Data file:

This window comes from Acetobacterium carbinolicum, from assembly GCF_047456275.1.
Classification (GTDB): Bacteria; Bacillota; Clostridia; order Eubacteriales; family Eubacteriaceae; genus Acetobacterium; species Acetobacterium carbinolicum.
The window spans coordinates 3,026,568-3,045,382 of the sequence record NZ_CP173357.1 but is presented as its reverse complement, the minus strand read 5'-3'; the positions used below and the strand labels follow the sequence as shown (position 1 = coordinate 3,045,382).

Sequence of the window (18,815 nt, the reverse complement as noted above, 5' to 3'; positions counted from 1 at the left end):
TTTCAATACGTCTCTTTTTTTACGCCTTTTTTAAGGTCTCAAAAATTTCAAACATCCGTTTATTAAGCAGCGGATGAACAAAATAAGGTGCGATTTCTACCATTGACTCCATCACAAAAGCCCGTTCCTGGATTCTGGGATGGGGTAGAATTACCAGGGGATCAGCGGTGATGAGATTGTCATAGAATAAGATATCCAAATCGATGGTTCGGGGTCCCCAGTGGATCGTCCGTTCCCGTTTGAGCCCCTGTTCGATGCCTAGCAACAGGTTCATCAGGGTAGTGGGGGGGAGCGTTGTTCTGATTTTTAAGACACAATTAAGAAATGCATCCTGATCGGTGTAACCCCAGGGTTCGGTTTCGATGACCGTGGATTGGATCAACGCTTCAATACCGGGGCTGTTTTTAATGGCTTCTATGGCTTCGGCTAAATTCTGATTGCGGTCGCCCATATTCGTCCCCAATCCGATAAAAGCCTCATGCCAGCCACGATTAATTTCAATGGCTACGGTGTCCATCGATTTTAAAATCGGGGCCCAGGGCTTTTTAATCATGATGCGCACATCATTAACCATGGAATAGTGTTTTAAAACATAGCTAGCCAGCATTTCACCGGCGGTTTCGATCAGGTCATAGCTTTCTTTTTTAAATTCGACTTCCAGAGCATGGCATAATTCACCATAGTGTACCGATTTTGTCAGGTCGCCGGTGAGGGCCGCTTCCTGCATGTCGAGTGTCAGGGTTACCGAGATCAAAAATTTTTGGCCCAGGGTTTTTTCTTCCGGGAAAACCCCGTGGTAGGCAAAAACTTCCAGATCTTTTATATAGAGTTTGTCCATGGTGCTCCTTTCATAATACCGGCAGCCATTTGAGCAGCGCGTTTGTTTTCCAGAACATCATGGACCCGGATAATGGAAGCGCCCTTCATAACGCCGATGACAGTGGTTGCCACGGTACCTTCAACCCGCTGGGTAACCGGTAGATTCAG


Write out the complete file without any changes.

This window comes from Acetobacterium carbinolicum, from assembly GCF_047456275.1.
Classification (GTDB): Bacteria; Bacillota; Clostridia; order Eubacteriales; family Eubacteriaceae; genus Acetobacterium; species Acetobacterium carbinolicum.
The window spans coordinates 3,026,568-3,045,382 of the sequence record NZ_CP173357.1 but is presented as its reverse complement, the minus strand read 5'-3'; the positions used below and the strand labels follow the sequence as shown (position 1 = coordinate 3,045,382).

Sequence of the window (18,815 nt, the reverse complement as noted above, 5' to 3'; positions counted from 1 at the left end):
TTTCAATACGTCTCTTTTTTTACGCCTTTTTTAAGGTCTCAAAAATTTCAAACATCCGTTTATTAAGCAGCGGATGAACAAAATAAGGTGCGATTTCTACCATTGACTCCATCACAAAAGCCCGTTCCTGGATTCTGGGATGGGGTAGAATTACCAGGGGATCAGCGGTGATGAGATTGTCATAGAATAAGATATCCAAATCGATGGTTCGGGGTCCCCAGTGGATCGTCCGTTCCCGTTTGAGCCCCTGTTCGATGCCTAGCAACAGGTTCATCAGGGTAGTGGGGGGGAGCGTTGTTCTGATTTTTAAGACACAATTAAGAAATGCATCCTGATCGGTGTAACCCCAGGGTTCGGTTTCGATGACCGTGGATTGGATCAACGCTTCAATACCGGGGCTGTTTTTAATGGCTTCTATGGCTTCGGCTAAATTCTGATTGCGGTCGCCCATATTCGTCCCCAATCCGATAAAAGCCTCATGCCAGCCACGATTAATTTCAATGGCTACGGTGTCCATCGATTTTAAAATCGGGGCCCAGGGCTTTTTAATCATGATGCGCACATCATTAACCATGGAATAGTGTTTTAAAACATAGCTAGCCAGCATTTCACCGGCGGTTTCGATCAGGTCATAGCTTTCTTTTTTAAATTCGACTTCCAGAGCATGGCATAATTCACCATAGTGTACCGATTTTGTCAGGTCGCCGGTGAGGGCCGCTTCCTGCATGTCGAGTGTCAGGGTTACCGAGATCAAAAATTTTTGGCCCAGGGTTTTTTCTTCCGGGAAAACCCCGTGGTAGGCAAAAACTTCCAGATCTTTTATATAGAGTTTGTCCATGGTGCTCCTTTCATAATACCGGCAGCCATTTGAGCAGCGCGTTTGTTTTCCAGAACATCATGGACCCGGATAATGGAAGCGCCCTTCATAACGCCGATGACAGTGGTTGCCACGGTACCTTCAACCCGCTGGGTAACCGGTAGATTCAG